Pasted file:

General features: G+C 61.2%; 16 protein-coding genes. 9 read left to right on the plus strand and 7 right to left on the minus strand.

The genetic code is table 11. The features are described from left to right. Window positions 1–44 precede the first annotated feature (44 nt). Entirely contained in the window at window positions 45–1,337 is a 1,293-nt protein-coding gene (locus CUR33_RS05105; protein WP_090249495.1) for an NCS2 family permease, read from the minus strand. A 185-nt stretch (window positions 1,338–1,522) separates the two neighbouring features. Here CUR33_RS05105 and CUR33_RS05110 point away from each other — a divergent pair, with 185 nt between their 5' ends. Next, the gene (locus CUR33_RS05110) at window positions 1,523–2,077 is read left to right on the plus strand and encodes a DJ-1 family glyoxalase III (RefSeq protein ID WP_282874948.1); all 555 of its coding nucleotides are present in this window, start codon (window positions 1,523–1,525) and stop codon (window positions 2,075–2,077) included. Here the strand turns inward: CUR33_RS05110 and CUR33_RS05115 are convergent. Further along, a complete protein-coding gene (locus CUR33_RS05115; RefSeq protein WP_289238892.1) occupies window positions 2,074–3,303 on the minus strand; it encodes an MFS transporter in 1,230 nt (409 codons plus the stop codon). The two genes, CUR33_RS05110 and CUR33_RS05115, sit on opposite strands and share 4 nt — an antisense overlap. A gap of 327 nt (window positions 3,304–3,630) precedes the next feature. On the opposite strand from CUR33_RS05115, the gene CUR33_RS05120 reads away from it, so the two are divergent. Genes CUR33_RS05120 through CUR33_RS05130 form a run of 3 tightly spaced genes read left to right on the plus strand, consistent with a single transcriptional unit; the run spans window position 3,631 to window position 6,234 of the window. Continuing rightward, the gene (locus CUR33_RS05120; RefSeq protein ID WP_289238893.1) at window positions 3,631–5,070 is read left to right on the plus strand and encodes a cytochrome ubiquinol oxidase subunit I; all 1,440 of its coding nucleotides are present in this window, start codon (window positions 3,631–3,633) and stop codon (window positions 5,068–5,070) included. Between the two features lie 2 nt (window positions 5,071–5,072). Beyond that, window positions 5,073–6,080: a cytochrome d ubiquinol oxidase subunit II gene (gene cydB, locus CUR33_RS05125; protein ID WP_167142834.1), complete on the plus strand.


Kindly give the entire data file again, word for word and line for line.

General features: G+C 61.2%; 16 protein-coding genes. 9 read left to right on the plus strand and 7 right to left on the minus strand.

The genetic code is table 11. The features are described from left to right. Window positions 1–44 precede the first annotated feature (44 nt). Entirely contained in the window at window positions 45–1,337 is a 1,293-nt protein-coding gene (locus CUR33_RS05105; protein WP_090249495.1) for an NCS2 family permease, read from the minus strand. A 185-nt stretch (window positions 1,338–1,522) separates the two neighbouring features. Here CUR33_RS05105 and CUR33_RS05110 point away from each other — a divergent pair, with 185 nt between their 5' ends. Next, the gene (locus CUR33_RS05110) at window positions 1,523–2,077 is read left to right on the plus strand and encodes a DJ-1 family glyoxalase III (RefSeq protein ID WP_282874948.1); all 555 of its coding nucleotides are present in this window, start codon (window positions 1,523–1,525) and stop codon (window positions 2,075–2,077) included. Here the strand turns inward: CUR33_RS05110 and CUR33_RS05115 are convergent. Further along, a complete protein-coding gene (locus CUR33_RS05115; RefSeq protein WP_289238892.1) occupies window positions 2,074–3,303 on the minus strand; it encodes an MFS transporter in 1,230 nt (409 codons plus the stop codon). The two genes, CUR33_RS05110 and CUR33_RS05115, sit on opposite strands and share 4 nt — an antisense overlap. A gap of 327 nt (window positions 3,304–3,630) precedes the next feature. On the opposite strand from CUR33_RS05115, the gene CUR33_RS05120 reads away from it, so the two are divergent. Genes CUR33_RS05120 through CUR33_RS05130 form a run of 3 tightly spaced genes read left to right on the plus strand, consistent with a single transcriptional unit; the run spans window position 3,631 to window position 6,234 of the window. Continuing rightward, the gene (locus CUR33_RS05120; RefSeq protein ID WP_289238893.1) at window positions 3,631–5,070 is read left to right on the plus strand and encodes a cytochrome ubiquinol oxidase subunit I; all 1,440 of its coding nucleotides are present in this window, start codon (window positions 3,631–3,633) and stop codon (window positions 5,068–5,070) included. Between the two features lie 2 nt (window positions 5,071–5,072). Beyond that, window positions 5,073–6,080: a cytochrome d ubiquinol oxidase subunit II gene (gene cydB, locus CUR33_RS05125; protein ID WP_167142834.1), complete on the plus strand.